Lilly-banging, trigging or just a simple chocolate egg hunt – Cornwall has always had plenty to offer at Easter.
Now that the first daffodils are well and truly out, and Cornwall is really showing off its temperate climate, it’s the time to think about the Easter festivities and how to make the most of spring in our beautiful county. What’s happening in and around The Cornwall this Easter?
Of course, our thoughts first turn to chocolate; and no family Easter weekend would be complete without the Easter egg hunt. Yes, it’s basically about chocolate, but at least the kids are getting fresh air and exercise before they scoff yet more of the sweet stuff. The National Trust always puts on a good hunt at Easter, with many of its properties taking part. The closest one to us is at the fascinating Lanhydrock House, where the large estate is the perfect place to search for clues. Our neighbours at Heligan are encouraging young “eggsplorers” to learn about real eggs before earning their chocolatey ovoid reward.
Also close to The Cornwall, The Eden Project as all sorts going on at its Chocolate Festival. Learn about the history of chocolate and its place on our planet – then wash your hands, roll your sleeves up, and have a go at making your own chocolate bar. If your idea of food extends beyond chocolate (is that possible?), try the Trereife Easter Food and Craft Fayre near Penzance, where you can supplement your diet with gorgeous local meats, fish, cheeses and alcoholic beverages.
So far so yummy. But if you want to celebrate Easter in proper Cornish style, what should you do? Make sure that your hot cross buns have saffron in them for a start (a very tasty addition), and do not under any circumstances attempt to mine for tin on Easter Sunday as it upsets the “knockers” (underground spirits).
Whether we take Easter off to appease the knockers or not, it’s certainly true that Easter in Cornwall has an air of relaxed celebration to it. “Goody Friday” was a holiday, with families taking the day off to picnic and go for walks; and the cliff path is still a busy place on Good Friday these days. To emulate our ancestors, grab a pasty and head off in search of a pretty place to eat it. There are many beautiful old churches scattered across Cornwall that will be holding Easter services; and Truro Cathedral has a programme of services and events over Easter (including children’s trails).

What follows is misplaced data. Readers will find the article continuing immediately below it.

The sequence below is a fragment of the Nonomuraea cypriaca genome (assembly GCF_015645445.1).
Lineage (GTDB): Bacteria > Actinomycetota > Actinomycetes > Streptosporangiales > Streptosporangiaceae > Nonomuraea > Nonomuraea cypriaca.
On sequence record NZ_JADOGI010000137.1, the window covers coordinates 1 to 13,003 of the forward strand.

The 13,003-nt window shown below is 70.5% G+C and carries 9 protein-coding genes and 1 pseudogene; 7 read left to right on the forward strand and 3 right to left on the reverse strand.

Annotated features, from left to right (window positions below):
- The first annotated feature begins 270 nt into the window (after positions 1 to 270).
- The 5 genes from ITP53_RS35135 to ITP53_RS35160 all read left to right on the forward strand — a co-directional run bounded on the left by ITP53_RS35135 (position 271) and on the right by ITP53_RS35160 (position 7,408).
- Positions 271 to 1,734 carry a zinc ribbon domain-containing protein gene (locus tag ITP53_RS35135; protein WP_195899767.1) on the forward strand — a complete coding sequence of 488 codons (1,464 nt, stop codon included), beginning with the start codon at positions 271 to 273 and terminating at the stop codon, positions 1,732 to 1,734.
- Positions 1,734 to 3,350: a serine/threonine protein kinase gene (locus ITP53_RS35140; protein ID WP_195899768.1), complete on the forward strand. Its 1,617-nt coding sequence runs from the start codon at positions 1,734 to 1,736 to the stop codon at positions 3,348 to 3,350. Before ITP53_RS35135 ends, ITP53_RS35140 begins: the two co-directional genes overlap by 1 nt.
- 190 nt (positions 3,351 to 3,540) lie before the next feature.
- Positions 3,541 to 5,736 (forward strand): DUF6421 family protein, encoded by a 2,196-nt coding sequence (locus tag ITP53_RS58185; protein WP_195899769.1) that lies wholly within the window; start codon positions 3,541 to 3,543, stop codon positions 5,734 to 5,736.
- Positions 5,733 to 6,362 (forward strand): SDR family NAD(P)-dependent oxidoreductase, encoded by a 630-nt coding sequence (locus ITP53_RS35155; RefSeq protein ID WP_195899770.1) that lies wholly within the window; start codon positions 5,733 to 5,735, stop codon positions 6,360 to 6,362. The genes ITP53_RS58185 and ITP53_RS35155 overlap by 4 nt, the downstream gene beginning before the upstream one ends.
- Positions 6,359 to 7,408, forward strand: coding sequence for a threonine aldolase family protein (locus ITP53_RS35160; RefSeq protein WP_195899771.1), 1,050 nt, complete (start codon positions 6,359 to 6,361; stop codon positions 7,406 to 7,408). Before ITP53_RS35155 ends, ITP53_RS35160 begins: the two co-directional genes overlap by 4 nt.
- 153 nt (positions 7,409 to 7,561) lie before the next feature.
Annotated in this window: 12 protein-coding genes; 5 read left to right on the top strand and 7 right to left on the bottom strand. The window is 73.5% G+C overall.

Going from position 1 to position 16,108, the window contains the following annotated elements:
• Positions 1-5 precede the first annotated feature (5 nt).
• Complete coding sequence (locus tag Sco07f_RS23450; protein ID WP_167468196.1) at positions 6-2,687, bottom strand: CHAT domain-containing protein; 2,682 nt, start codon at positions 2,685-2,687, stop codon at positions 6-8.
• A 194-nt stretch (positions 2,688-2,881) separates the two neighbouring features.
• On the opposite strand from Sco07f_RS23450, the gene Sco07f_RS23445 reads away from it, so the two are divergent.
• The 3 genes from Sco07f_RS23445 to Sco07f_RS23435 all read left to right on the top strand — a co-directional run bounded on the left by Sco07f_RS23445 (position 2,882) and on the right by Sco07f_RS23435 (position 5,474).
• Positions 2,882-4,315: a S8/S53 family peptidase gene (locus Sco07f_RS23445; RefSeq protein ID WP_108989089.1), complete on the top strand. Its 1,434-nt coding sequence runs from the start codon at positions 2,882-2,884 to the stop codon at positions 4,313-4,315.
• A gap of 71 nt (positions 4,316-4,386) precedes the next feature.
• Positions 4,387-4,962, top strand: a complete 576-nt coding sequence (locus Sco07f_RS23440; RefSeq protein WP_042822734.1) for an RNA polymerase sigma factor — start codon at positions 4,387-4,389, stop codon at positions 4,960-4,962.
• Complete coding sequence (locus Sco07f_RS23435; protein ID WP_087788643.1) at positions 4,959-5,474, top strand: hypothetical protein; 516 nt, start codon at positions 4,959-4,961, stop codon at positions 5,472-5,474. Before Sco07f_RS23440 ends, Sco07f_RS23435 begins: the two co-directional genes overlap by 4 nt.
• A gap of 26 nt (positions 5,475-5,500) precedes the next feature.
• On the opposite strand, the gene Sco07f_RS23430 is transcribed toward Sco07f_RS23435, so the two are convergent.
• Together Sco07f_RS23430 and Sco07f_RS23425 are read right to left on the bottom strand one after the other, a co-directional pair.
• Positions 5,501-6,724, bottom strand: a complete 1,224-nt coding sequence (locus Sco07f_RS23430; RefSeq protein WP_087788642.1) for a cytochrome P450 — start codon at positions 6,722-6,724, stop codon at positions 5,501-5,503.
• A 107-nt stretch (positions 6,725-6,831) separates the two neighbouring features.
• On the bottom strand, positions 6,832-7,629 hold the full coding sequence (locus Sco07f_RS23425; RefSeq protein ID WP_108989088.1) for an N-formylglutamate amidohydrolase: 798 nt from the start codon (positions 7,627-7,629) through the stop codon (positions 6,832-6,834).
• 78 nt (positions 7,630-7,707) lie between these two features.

To experience a unique Easter custom, you can warm your cockles on Good Friday by heading for the Helford River to gather some “trigg meat”. Good Friday is traditionally the “trigging” day, when cockles are collected. Check the tides, and be sure not to take the baby triggs (smaller than a 20p piece).
Other traditions haven’t survived. Penzance’s Easter Monday “Lilly-bangers” dice tournament sadly no longer takes place (throwing dice outdoors to win gingerbread? Excellent idea. Let’s hope for a revival…) and the folks of Polperro don’t rise early to watch the sun dance. However the spirit of the Easter festivities remains unchanged – it’s a time for spending with family and friends, enjoying the emerging spring and sharing delicious food.
And speaking of which… At The Cornwall, we’re holding an Easter Sunday lunch at the Arboretum Restaurant, a celebration of excellent, seasonal Cornish food, and a wonderful excuse to get together with your favourite people. We’re also offering a two or three-night Easter break for families at The Cornwall, which includes a special Easter afternoon tea and egg decorating for the children.
So, you may have to spend the weekend hunting for clues and eggs, but you won’t have to search very far to find marvellous entertainment and food. Have a very happy Cornish Easter – Pask Lowen!